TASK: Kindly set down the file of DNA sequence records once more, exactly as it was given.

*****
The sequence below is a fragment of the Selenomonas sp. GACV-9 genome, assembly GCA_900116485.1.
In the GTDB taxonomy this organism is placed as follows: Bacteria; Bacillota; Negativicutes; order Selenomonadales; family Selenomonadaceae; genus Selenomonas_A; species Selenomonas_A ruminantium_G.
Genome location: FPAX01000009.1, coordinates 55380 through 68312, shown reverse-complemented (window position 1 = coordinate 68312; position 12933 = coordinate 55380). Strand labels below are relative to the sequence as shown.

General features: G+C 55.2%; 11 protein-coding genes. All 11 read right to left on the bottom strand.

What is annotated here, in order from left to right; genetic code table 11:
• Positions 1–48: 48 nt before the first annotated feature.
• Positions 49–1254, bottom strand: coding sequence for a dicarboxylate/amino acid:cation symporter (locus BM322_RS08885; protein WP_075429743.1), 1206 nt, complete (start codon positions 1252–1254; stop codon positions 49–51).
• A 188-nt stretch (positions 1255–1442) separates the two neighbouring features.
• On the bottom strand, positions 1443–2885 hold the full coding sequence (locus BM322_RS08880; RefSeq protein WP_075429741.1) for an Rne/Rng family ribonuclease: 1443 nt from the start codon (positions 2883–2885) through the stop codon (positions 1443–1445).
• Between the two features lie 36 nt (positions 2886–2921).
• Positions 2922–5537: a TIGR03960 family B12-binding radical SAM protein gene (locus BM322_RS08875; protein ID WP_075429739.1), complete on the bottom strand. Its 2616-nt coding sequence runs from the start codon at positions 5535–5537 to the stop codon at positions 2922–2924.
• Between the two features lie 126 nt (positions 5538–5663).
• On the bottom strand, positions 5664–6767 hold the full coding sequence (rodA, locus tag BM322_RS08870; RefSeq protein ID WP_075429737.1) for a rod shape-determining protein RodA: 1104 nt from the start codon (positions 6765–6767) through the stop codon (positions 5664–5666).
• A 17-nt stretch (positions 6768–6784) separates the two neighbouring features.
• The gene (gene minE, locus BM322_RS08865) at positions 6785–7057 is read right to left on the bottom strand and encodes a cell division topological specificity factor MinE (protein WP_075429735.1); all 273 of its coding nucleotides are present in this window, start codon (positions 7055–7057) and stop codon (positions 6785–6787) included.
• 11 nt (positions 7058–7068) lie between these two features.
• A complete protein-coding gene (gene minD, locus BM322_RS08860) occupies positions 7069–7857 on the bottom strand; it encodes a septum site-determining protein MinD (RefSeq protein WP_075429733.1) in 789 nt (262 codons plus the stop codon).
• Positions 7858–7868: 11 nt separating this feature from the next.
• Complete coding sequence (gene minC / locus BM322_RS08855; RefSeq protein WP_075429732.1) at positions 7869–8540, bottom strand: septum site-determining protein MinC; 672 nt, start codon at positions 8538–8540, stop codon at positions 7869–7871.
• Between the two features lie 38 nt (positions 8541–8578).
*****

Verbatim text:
The sequence below is a fragment of the Selenomonas sp. GACV-9 genome, assembly GCA_900116485.1.
In the GTDB taxonomy this organism is placed as follows: Bacteria; Bacillota; Negativicutes; order Selenomonadales; family Selenomonadaceae; genus Selenomonas_A; species Selenomonas_A ruminantium_G.
Genome location: FPAX01000009.1, coordinates 55380 through 68312, shown reverse-complemented (window position 1 = coordinate 68312; position 12933 = coordinate 55380). Strand labels below are relative to the sequence as shown.

General features: G+C 55.2%; 11 protein-coding genes. All 11 read right to left on the bottom strand.

What is annotated here, in order from left to right; genetic code table 11:
• Positions 1–48: 48 nt before the first annotated feature.
• Positions 49–1254, bottom strand: coding sequence for a dicarboxylate/amino acid:cation symporter (locus BM322_RS08885; protein WP_075429743.1), 1206 nt, complete (start codon positions 1252–1254; stop codon positions 49–51).
• A 188-nt stretch (positions 1255–1442) separates the two neighbouring features.
• On the bottom strand, positions 1443–2885 hold the full coding sequence (locus BM322_RS08880; RefSeq protein WP_075429741.1) for an Rne/Rng family ribonuclease: 1443 nt from the start codon (positions 2883–2885) through the stop codon (positions 1443–1445).
• Between the two features lie 36 nt (positions 2886–2921).
• Positions 2922–5537: a TIGR03960 family B12-binding radical SAM protein gene (locus BM322_RS08875; protein ID WP_075429739.1), complete on the bottom strand. Its 2616-nt coding sequence runs from the start codon at positions 5535–5537 to the stop codon at positions 2922–2924.
• Between the two features lie 126 nt (positions 5538–5663).
• On the bottom strand, positions 5664–6767 hold the full coding sequence (rodA, locus tag BM322_RS08870; RefSeq protein ID WP_075429737.1) for a rod shape-determining protein RodA: 1104 nt from the start codon (positions 6765–6767) through the stop codon (positions 5664–5666).
• A 17-nt stretch (positions 6768–6784) separates the two neighbouring features.
• The gene (gene minE, locus BM322_RS08865) at positions 6785–7057 is read right to left on the bottom strand and encodes a cell division topological specificity factor MinE (protein WP_075429735.1); all 273 of its coding nucleotides are present in this window, start codon (positions 7055–7057) and stop codon (positions 6785–6787) included.
• 11 nt (positions 7058–7068) lie between these two features.
• A complete protein-coding gene (gene minD, locus BM322_RS08860) occupies positions 7069–7857 on the bottom strand; it encodes a septum site-determining protein MinD (RefSeq protein WP_075429733.1) in 789 nt (262 codons plus the stop codon).
• Positions 7858–7868: 11 nt separating this feature from the next.
• Complete coding sequence (gene minC / locus BM322_RS08855; RefSeq protein WP_075429732.1) at positions 7869–8540, bottom strand: septum site-determining protein MinC; 672 nt, start codon at positions 8538–8540, stop codon at positions 7869–7871.
• Between the two features lie 38 nt (positions 8541–8578).